Mevastatin; Uses, Dosage, Side Effects, Drug Interactions

Mevastatin; Uses, Dosage, Side Effects, Drug Interactions

Mevastatin or compactin is a cholesterol-lowering agent isolated from Penicillium citinium. It was the first discovered agent belonging to the class of cholesterol-lowering medications known as statins. During a search for antibiotic compounds produced by fungi in 1971, Akira Endo at Sankyo Co. (Japan) discovered a class of compounds that appeared to lower plasma cholesterol levels. Two years later, the research group isolated a compound structurally similar to hydroxymethylglutarate (HMG) that inhibited the incorporation of acetate. The compound was proposed to bind to the reductase enzyme and was named compactin. Mevastatin is a competitive inhibitor of HMG-Coenzyme A (HMG-CoA) reductase with a binding affinity 10,000 times greater than the HMG-CoA substrate itself. Mevastatin is a pro-drug that is activated by in vivo hydrolysis of the lactone ring. It has served as one of the lead compounds for the development of the synthetic compounds used today.

Mevastatin or compaction is a cholesterol-lowering agent isolated from Penicillium titanium. It was the first discovered agent belonging to the class of cholesterol-lowering medications known as statins. During a search for antibiotic compounds produced by fungi in 1971, Akira Endo at Sankyo Co. (Japan) discovered a class of compounds that appeared to lower plasma cholesterol levels. Two years later, the research group isolated a compound structurally similar to hydroxymethylglutarate (HMG) that inhibited the incorporation of acetate. The compound was proposed to bind to the reductase enzyme and was named compactin.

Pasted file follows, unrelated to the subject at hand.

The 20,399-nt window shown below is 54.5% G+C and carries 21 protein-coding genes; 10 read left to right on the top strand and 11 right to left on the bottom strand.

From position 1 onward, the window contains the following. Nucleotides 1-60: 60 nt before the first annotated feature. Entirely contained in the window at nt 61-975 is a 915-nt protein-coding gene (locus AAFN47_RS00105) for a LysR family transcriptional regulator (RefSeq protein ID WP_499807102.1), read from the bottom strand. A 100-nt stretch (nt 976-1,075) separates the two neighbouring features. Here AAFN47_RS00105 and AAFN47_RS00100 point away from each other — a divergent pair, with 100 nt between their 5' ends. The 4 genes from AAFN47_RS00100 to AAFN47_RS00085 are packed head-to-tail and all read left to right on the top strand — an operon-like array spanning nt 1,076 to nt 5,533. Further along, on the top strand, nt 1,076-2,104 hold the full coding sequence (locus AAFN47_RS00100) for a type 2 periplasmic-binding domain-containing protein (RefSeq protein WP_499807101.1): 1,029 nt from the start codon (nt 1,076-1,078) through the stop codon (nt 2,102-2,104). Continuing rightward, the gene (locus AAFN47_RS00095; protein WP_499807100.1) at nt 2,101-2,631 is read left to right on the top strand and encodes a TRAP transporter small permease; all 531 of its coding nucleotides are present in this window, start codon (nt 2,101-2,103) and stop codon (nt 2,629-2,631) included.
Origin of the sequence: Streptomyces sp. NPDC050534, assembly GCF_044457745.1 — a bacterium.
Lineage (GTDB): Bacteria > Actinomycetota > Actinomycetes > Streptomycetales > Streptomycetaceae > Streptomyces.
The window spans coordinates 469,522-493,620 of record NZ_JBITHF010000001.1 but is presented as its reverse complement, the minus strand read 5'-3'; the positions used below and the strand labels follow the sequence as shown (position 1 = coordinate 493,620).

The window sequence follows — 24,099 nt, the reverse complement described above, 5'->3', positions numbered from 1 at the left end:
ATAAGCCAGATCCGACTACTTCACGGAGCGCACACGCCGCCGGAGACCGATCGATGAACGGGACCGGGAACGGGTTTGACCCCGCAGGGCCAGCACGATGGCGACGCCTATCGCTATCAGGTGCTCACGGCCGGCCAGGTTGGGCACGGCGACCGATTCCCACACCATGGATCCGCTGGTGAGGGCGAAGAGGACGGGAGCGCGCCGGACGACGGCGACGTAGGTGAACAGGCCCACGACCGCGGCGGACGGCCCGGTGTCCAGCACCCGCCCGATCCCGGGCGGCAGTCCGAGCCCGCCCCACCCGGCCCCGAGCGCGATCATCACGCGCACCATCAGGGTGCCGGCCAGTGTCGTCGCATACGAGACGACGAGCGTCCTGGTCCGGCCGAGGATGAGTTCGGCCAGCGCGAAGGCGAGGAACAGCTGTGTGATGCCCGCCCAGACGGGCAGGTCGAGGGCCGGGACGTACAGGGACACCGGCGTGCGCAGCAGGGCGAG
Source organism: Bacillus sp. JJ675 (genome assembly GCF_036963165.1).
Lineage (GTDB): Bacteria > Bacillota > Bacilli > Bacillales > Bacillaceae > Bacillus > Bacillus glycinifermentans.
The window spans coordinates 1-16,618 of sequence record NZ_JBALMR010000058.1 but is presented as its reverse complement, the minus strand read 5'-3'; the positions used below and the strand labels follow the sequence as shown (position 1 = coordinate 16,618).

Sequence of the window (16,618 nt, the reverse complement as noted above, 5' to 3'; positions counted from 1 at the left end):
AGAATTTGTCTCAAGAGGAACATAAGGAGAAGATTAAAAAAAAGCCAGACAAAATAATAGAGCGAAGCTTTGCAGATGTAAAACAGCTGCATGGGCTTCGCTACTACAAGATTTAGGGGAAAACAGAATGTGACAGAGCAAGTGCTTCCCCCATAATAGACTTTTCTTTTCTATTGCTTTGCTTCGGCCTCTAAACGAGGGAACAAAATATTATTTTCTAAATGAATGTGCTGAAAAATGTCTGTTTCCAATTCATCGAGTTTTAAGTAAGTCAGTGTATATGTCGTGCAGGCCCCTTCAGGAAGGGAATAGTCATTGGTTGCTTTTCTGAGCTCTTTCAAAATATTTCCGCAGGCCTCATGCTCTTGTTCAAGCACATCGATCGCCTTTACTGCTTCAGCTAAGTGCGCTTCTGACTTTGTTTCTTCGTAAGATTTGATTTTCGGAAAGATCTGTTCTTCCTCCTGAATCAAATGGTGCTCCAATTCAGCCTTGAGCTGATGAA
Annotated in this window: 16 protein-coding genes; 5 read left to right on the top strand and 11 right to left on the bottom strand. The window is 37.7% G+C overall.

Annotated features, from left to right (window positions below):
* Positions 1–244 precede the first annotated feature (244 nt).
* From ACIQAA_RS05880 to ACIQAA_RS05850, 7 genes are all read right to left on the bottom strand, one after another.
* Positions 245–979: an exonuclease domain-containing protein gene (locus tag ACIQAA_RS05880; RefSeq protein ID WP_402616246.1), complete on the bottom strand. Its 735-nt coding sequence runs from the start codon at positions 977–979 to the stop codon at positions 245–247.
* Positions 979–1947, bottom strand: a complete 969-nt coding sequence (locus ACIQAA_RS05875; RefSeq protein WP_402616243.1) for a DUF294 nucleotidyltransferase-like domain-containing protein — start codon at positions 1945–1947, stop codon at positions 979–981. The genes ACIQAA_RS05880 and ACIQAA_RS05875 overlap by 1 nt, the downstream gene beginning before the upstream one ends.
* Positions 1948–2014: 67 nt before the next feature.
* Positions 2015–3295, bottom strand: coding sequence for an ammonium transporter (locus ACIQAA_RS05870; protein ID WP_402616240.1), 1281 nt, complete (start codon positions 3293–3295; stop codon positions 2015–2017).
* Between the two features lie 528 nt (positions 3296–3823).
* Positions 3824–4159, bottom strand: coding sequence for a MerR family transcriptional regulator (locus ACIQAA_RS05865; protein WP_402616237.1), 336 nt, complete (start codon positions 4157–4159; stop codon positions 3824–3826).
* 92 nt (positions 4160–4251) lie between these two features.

Mechanism of action of Mevastatin

Mevastatin is structurally similar to the HMG, a substituent of the endogenous substrate of HMG-CoA reductase. Mevastatin is a prodrug that is activated in vivo via hydrolysis of the lactone ring. The hydrolyzed lactone ring mimics the tetrahedral intermediate produced by the reductase allowing the agent to bind with 10,000 times greater affinity than its natural substrate. The bicyclic portion of mevastatin binds to the coenzyme A portion of the active site. Mevastatin lowers hepatic production of cholesterol by competitively inhibiting HMG-CoA reductase, the enzyme that catalyzes the rate-limiting step in the cholesterol biosynthesis pathway via the mevalonic acid pathway. Decreased hepatic cholesterol levels causes increased uptake of low density lipoprotein (LDL) cholesterol and reduces cholesterol levels in the circulation.

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Indication of Mevastatin

Not used therapeutically due to its many side effects.

Contra Indication

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The product is not used therapeutically due to its many side effects.

 

Mevastatin

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